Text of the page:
Torah E-Thought: The myth about Chabad Lubavitch

 
ב״ה
 
 
This Week at Chabad Lubavitch Leeds

Light Candles in Leeds :

Friday, 8th April  7:30 pm
 
 
 
 
 
 
 
 
 
 
 
Shabbat Ends,
8:47 pm
 
Torah Portion: 
 

Chabad Lubavitch Leeds   Email: [email protected]   Phone: 0113-2663311www.JudaismLive.com

 
 
Message from the Rabbi
 
 
Dear Friend,

Chabad Lubavitch are running a Pesach Seder! We’re really excited to be able to run a Pesach Seder at Chabad Lubavitch Leeds again after two years of covid restrictions. Details and bookings here. There are only limited places, so please book soon!

Sunday is our pre Pesach Torah Tots, bookings are online here and you can already sell your chametz online here.

As always, Chabad Lubavitch Leeds will be supporting families and individuals with Pesach costs. As we begin our own preparations for Pesach, there are those who are wondering how they will manage. Our Pesach Fund is already open and you can support it
here.

This Tuesday is the 120th birthday of the Lubavitcher Rebbe. Chabad Lubavitch Leeds is joining a global mitzvah campaign of birthday presents to the Rebbe, honouring his legacy in changing the global face of Judaism, one mitzvah at a time. You can read more about it and join the campaign here.

This week’s Torah E-Thought is syndicated from Rabbi Tzvi Freeman from Chabad.org.

Wishing you a Good Shabbos,



Rabbi Eli Pink
Director of Education
Chabad Lubavitch Leeds

.........................

There are many myths about Chabad Lubavitch. Like the one that Chabad invented Jewish outreach. Don’t believe a word of it. Chabad never did outreach. The term is antithetical to everything that Chabad and the Rebbe stand for.

Take the case of the rabbi who wrote to the Rebbe boasting that he was involved in outreach. He used the Hebrew term “kiruv rechokim,” which translates as “bringing close those who are distant.” The poor rabbi must have really regretted that letter. The Rebbe wrote back indignantly:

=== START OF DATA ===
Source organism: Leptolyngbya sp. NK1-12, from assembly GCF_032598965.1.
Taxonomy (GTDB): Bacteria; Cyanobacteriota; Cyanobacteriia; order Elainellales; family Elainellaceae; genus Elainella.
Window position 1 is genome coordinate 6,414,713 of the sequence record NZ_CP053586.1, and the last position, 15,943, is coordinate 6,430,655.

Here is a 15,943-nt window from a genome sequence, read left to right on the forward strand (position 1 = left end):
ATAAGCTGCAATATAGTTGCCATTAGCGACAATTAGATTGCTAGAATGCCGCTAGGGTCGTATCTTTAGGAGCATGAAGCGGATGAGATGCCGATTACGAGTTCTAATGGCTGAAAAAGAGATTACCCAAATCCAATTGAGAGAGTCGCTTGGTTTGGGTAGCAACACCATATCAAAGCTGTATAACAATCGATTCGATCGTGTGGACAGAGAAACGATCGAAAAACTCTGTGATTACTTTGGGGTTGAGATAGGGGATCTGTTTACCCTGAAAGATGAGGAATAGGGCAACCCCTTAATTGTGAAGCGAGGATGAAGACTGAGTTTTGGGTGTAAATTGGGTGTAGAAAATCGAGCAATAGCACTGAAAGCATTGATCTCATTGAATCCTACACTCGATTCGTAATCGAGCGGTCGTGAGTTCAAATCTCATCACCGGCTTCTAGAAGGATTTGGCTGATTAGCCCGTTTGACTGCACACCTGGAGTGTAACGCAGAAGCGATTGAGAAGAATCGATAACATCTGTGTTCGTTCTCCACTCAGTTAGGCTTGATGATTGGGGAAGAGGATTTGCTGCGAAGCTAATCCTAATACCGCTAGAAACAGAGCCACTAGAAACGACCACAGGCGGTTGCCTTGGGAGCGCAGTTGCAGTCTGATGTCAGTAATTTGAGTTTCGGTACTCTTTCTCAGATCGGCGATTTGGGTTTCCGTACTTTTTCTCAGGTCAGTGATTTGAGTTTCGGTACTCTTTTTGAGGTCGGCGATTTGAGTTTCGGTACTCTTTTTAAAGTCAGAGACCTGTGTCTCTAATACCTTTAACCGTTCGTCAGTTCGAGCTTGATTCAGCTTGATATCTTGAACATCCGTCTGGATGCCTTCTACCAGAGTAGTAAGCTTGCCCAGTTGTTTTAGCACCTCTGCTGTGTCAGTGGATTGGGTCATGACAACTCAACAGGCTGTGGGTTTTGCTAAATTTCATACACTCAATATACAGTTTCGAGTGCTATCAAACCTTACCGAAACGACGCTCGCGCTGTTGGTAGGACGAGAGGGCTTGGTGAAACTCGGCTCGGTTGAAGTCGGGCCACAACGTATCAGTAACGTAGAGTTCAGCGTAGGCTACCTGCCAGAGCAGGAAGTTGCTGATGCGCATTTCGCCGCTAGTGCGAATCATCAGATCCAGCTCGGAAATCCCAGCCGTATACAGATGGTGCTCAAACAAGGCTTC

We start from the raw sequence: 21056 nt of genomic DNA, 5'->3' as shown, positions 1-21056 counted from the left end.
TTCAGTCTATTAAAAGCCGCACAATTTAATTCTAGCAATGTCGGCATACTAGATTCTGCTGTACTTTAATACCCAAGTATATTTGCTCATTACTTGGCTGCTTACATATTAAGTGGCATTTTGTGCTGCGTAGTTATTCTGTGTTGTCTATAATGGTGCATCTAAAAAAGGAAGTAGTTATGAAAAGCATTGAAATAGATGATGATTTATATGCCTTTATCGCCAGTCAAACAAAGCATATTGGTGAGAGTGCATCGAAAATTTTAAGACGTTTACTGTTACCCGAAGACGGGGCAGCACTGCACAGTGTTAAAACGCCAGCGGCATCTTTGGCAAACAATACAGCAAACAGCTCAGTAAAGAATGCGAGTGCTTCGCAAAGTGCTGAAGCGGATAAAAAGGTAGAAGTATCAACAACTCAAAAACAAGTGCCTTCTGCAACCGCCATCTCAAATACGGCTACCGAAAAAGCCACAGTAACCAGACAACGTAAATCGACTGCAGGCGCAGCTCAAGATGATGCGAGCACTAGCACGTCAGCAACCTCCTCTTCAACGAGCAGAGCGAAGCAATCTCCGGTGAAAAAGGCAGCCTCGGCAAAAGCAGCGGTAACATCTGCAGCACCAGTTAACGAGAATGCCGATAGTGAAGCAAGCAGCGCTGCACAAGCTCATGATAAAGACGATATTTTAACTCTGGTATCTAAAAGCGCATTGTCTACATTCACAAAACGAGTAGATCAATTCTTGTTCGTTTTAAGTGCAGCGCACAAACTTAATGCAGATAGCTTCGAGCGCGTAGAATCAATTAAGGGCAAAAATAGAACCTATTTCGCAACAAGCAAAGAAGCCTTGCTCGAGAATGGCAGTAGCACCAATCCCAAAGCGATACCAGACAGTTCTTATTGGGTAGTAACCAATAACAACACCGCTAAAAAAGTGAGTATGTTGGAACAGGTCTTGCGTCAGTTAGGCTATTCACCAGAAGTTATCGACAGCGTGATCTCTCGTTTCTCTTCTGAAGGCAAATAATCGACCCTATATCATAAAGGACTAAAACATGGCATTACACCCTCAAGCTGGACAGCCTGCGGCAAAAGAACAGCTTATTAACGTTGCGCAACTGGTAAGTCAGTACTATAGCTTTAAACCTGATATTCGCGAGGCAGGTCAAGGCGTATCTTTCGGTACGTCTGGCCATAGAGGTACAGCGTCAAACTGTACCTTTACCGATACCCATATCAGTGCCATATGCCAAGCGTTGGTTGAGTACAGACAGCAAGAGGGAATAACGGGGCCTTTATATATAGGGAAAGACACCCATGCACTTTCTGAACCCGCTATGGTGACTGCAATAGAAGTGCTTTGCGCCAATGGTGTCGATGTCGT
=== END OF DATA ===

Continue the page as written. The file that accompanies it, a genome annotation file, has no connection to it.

“You call them “distant”?! What gives you the right to say that you are close and they are far? You must approach each one of them as though you are the King’s servant sent with a message to His most precious child!”

Others who spoke with the Rebbe on the subject have similarly groped and fallen. One Chabad supporter told the Rebbe about a Shabbaton he had sponsored for over forty couples who “had no Jewish background.”
“No what?” the Rebbe responded, as though in shock.
“No Jewish background,” was the hesitant response.
“Tell them that they have a background! Their background is that they are children of Abraham, Isaac and Jacob!” the Rebbe replied.

So, I don’t believe that the Rebbe preached outreach, and Chabad, from what I’ve seen, doesn’t practice it. Sure, the word gets used, but there are days I think we should ban it. We don’t need any more distinctions between Jews. We certainly don’t need to divide ourselves between those who are on the inside and those who are on the outside. In Chabad, there is one Jewish people, all of us in the same inside of the same boat.

So, what do we practice? What is a Chabad House? What is the mitzvah campaign? What are all these beards and black hats, sheitels and long skirts doing in the most bizarre places, if not outreach?

Quite simply, we are patching up the boat.

In the Rebbe’s words:
“A Jew may say to you, “Why can’t you leave me alone? Why can’t you just go and do your thing and let me do mine? What does it bother you if I drill this little hole in my little boat?”